Taking the leap to change jobs and pivoting from a familiar role can be an exciting, yet daunting experience. It can be especially challenging if you take on a position as the ‘first’ of that role in a company or team. I previously worked as an infrastructure developer, but when I joined Wise at the end of 2019, I was one of the first Technical Product Managers (TPM) in our Platform tribe.
In this post I hope to provide some insight into the role of Technical Product Managers and what we do here at Wise.
What exactly is a Technical Product Manager?
To understand the role of a Technical Product Manager, let’s start with the definition of a Product Manager before distilling the differences.
Product manager (PM): A Product Manager is responsible for the strategy and execution of products for an organisation. They conduct market and user research to ensure teams are building features that customers want and need.
Product Managers vary depending on the company and industry but I think the core competencies for a successful PM would be high emotional intelligence, understanding customer needs, the ability to prioritise, make tradeoffs and define and measure success.
Technical Product Manager (TPM): A Technical Product Manager is focused on shaping the technical aspects of a product and product strategy.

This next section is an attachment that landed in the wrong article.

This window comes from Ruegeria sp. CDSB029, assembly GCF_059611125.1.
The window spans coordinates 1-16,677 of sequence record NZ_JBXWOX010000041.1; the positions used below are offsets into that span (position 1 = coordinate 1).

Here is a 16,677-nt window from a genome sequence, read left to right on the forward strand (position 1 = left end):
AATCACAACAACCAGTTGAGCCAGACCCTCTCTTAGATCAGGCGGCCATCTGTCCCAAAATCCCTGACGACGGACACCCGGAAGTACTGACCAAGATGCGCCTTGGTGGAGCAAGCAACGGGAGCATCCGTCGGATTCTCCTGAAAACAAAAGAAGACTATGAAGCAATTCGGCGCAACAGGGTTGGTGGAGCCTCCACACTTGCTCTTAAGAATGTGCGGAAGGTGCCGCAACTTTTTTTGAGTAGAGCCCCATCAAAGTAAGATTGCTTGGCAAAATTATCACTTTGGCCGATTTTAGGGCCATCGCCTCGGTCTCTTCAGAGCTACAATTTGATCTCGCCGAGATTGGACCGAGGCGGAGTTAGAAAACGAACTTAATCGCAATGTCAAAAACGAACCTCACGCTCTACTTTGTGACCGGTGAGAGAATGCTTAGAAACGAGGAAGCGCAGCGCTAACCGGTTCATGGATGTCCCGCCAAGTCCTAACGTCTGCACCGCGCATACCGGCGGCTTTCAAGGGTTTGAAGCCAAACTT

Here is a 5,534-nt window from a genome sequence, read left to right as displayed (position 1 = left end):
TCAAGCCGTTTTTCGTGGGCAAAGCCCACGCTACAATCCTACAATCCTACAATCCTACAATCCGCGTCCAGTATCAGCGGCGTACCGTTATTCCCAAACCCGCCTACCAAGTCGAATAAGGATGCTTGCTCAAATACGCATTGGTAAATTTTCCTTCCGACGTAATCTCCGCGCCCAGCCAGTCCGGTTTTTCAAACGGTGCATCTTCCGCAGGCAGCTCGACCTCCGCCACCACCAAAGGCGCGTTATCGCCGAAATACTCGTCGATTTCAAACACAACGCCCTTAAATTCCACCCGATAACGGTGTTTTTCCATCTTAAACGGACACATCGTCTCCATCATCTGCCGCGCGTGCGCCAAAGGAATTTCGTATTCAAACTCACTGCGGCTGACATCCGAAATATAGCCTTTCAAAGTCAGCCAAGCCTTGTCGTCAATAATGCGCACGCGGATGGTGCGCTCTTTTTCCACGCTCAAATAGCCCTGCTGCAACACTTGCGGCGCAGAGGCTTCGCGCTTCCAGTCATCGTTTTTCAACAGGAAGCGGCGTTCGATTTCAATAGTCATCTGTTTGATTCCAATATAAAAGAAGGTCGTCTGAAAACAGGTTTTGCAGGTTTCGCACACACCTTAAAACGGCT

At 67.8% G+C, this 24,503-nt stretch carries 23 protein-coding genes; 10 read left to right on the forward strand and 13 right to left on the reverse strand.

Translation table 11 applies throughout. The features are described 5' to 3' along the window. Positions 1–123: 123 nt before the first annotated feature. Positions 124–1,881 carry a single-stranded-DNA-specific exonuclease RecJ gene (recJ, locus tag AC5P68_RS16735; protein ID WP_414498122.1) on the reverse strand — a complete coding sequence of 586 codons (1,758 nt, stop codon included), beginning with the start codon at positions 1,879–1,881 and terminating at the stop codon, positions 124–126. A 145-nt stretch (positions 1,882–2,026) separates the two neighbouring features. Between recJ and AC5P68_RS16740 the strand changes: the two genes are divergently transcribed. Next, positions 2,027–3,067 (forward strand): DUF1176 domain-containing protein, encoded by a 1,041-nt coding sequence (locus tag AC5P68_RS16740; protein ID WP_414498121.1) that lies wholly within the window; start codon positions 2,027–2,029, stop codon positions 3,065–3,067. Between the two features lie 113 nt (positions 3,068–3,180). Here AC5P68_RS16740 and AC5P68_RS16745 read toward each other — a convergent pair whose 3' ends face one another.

A great Technical Product Manager has the core competencies of a Product Manager, while coming from a technical background, often transitioned from software engineering.
Why has our Platform team decided to hire Technical Product Managers?
We have amazing Product Managers working at Wise, focused on building products that move us closer to accomplishing our mission and growing our reach globally. They come from various backgrounds, have deep domain knowledge and are focused on bringing the best product to our end users.
Product Managers should have an understanding of the market and area they’re going to grow. This is also a factor when looking for Technical Product Managers for platform teams, where the offerings are technical services: libraries, APIs and more. In order to establish priorities and construct roadmaps, a TPM must have the technical fundamentals and understand the tech stack they’re working with, what the limitations of different technical solutions are and be more heavily engineering focused.
We expect our Technical Product Managers in the platform tribe to have a tight working relationship with the product engineering, infrastructure and security teams as they’re usually the key stakeholders and consumers of the products that our platform teams are building.
The role can be a lot to take in but there’s heaps of support for our TPMs so we can all grow and develop!
A look into the role of Technical Product Managers at Wise
A combination of lots of moving parts and variables
As a Technical Product Manager you can find yourself wearing multiple hats and it’s a balancing act between projects. At times you’ll need to step in and project manage to get things on track, whereas other projects might require time dedicated to gathering non-functional and functional requirements for the products in development.